SpaceX Puts Another Payload Into Space

Inmarsat-5 F4 is the fourth and final of Inmarsat's Global Xpress network satellites, which are providing internet access for radio stations, airplanes, and ships around the world.

Inmarsat started out as an worldwide maritime satellite service provider, but the London-based company has branched out into fields ranging from in-flight Wi-Fi to connected cars.

So far, 10 Falcon 9 first stages have returned intact after launching, including one rocket that has now flown twice. The rocket's launch follows the critical static hot-fire test that was successfully completed last May 11.

The Orlando Sentinel ( reports that SpaceX will not try to land and recover the spent booster after it delivers its payload because its weight, 13,000 pounds, requires far too much fuel and would make a landing attempt too hard. Due to the weight, the Falcon 9 will not have enough fuel to attempt a landing. When the third satellite was launched in 2015, Inmarsat CEO Rupert Pearce said his company was switching to SpaceX because of the "unacceptably high failure rate" of Russia's Proton rockets. Prior to the accident, SpaceX had made eight flights of the Falcon 9 rocket, a cadence of one launch per month.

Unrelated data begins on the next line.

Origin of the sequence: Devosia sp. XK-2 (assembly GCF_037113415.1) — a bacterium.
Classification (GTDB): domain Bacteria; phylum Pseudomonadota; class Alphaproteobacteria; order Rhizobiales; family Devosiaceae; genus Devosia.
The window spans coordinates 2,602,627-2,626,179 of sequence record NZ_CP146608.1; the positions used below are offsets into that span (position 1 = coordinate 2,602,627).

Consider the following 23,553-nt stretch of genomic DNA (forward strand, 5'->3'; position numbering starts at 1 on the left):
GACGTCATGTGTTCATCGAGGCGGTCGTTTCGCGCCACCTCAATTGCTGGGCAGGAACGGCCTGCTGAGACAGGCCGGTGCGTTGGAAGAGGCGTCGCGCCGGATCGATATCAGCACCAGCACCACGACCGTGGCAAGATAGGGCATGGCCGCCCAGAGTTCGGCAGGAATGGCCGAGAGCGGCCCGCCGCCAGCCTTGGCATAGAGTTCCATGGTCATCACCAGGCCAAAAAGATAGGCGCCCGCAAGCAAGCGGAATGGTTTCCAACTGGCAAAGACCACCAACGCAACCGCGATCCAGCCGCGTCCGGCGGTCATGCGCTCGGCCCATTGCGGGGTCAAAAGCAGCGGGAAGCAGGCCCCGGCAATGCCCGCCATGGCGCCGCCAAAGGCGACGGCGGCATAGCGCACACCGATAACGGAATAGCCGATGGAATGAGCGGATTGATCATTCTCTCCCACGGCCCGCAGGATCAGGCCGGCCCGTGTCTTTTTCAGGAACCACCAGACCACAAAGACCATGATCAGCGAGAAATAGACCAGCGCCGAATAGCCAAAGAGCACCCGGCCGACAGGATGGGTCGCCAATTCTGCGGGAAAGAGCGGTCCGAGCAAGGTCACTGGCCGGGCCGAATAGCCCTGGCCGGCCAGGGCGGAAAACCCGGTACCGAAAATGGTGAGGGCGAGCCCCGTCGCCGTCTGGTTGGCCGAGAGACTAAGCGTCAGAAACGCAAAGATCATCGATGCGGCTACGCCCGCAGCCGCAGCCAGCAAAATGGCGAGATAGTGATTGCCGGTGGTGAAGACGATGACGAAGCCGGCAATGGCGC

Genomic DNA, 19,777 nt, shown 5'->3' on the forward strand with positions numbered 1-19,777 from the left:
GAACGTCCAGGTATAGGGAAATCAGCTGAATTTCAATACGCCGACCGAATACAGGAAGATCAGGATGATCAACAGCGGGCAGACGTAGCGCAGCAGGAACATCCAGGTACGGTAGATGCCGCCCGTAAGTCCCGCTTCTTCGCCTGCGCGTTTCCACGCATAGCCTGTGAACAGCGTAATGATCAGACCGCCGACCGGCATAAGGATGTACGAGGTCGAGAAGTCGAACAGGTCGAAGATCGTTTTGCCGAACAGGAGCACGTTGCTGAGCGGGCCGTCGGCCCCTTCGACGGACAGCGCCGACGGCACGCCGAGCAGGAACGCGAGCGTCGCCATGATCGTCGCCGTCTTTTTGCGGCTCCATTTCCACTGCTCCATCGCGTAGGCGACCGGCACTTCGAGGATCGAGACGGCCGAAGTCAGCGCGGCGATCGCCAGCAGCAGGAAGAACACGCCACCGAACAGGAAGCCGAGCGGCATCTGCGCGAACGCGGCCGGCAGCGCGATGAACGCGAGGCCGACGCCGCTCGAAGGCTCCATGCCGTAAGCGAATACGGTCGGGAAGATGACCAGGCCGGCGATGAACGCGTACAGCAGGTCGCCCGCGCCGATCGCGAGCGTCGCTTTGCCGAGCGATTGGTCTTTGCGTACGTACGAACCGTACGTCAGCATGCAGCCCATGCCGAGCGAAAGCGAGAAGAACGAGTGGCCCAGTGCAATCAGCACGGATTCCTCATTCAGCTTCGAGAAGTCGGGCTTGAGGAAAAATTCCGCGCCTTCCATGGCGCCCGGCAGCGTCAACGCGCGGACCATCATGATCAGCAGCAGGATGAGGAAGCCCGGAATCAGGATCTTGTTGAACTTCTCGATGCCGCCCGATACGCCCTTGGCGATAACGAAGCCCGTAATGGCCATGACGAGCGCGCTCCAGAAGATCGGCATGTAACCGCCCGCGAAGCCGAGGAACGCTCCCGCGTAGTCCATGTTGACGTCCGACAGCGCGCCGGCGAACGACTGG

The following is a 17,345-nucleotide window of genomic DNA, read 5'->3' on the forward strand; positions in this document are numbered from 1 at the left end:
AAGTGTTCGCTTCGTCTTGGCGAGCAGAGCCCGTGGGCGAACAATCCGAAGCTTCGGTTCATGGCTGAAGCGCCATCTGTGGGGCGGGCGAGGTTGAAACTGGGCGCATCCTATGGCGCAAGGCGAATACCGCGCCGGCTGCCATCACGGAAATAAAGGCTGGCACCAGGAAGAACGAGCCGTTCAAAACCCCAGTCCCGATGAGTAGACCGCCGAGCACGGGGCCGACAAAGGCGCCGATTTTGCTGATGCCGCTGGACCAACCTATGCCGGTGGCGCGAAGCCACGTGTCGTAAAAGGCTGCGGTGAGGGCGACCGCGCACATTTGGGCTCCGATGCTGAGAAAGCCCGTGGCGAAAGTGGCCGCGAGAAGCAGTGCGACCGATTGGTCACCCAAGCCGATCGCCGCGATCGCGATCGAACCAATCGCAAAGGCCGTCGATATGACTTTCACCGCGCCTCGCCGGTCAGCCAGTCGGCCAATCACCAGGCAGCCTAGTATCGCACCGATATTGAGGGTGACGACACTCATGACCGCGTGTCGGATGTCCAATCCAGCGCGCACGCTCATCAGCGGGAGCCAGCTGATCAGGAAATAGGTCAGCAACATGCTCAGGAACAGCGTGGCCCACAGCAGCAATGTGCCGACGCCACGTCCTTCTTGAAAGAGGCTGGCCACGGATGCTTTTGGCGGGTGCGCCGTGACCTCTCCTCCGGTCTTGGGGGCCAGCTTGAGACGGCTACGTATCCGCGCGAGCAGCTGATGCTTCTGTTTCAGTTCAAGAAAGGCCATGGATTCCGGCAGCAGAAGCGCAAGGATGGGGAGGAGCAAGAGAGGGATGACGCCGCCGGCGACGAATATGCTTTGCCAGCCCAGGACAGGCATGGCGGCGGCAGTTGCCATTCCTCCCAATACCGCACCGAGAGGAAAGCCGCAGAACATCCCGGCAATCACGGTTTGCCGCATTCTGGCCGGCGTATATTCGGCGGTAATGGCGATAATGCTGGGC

However, today's launch is still significant for SpaceX, since it marks the company's first mission for Inmarsat.

Inmarsat-5 F4 launch. If the upcoming event is successful, SpaceX can make a recovery in the eyes of its critics. The 7th launch will happen 2 weeks from now at the beginning on June. According to Universe Today, SpaceX is targeting for launch at twilight which will provide a rare sky show for those within the area.

A successful mission tonight by SpaceX would allow the company to demonstrate that it is making good progress toward its long-promised goal of flying the Falcon 9 frequently and working through a backlog of about 70 missions.

The 23-story-tall booster soared off its seaside launch pad, which once hosted NASA's space shuttles and Apollo moon rockets, at 7:21 p.m. EDT (2321 GMT).

  • Eleanor Harrison